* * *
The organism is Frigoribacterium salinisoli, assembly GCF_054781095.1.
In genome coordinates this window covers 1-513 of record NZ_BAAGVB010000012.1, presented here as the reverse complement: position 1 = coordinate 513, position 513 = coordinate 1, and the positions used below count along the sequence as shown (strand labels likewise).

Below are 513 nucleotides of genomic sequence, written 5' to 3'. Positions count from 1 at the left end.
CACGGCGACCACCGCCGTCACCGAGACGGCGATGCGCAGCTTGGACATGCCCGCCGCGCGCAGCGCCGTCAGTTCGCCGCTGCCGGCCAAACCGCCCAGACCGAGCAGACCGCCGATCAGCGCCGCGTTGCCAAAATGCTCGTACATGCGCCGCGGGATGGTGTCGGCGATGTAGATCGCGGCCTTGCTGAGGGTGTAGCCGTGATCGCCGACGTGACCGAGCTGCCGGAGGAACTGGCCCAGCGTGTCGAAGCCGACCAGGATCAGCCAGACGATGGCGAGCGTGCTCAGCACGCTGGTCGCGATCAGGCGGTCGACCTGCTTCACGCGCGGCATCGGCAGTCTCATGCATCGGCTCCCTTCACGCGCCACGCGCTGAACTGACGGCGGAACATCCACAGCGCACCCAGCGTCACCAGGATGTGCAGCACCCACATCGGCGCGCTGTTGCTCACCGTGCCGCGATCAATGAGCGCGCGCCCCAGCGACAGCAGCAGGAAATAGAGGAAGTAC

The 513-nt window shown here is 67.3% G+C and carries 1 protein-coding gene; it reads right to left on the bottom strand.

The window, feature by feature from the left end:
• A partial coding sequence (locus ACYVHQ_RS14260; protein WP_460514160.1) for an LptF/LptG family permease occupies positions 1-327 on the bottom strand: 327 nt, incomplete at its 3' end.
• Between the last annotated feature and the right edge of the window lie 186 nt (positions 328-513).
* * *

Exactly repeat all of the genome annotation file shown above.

The organism is Frigoribacterium salinisoli, assembly GCF_054781095.1.
In genome coordinates this window covers 1-513 of record NZ_BAAGVB010000012.1, presented here as the reverse complement: position 1 = coordinate 513, position 513 = coordinate 1, and the positions used below count along the sequence as shown (strand labels likewise).

Below are 513 nucleotides of genomic sequence, written 5' to 3'. Positions count from 1 at the left end.
CACGGCGACCACCGCCGTCACCGAGACGGCGATGCGCAGCTTGGACATGCCCGCCGCGCGCAGCGCCGTCAGTTCGCCGCTGCCGGCCAAACCGCCCAGACCGAGCAGACCGCCGATCAGCGCCGCGTTGCCAAAATGCTCGTACATGCGCCGCGGGATGGTGTCGGCGATGTAGATCGCGGCCTTGCTGAGGGTGTAGCCGTGATCGCCGACGTGACCGAGCTGCCGGAGGAACTGGCCCAGCGTGTCGAAGCCGACCAGGATCAGCCAGACGATGGCGAGCGTGCTCAGCACGCTGGTCGCGATCAGGCGGTCGACCTGCTTCACGCGCGGCATCGGCAGTCTCATGCATCGGCTCCCTTCACGCGCCACGCGCTGAACTGACGGCGGAACATCCACAGCGCACCCAGCGTCACCAGGATGTGCAGCACCCACATCGGCGCGCTGTTGCTCACCGTGCCGCGATCAATGAGCGCGCGCCCCAGCGACAGCAGCAGGAAATAGAGGAAGTAC

The 513-nt window shown here is 67.3% G+C and carries 1 protein-coding gene; it reads right to left on the bottom strand.

The window, feature by feature from the left end:
• A partial coding sequence (locus ACYVHQ_RS14260; protein WP_460514160.1) for an LptF/LptG family permease occupies positions 1-327 on the bottom strand: 327 nt, incomplete at its 3' end.
• Between the last annotated feature and the right edge of the window lie 186 nt (positions 328-513).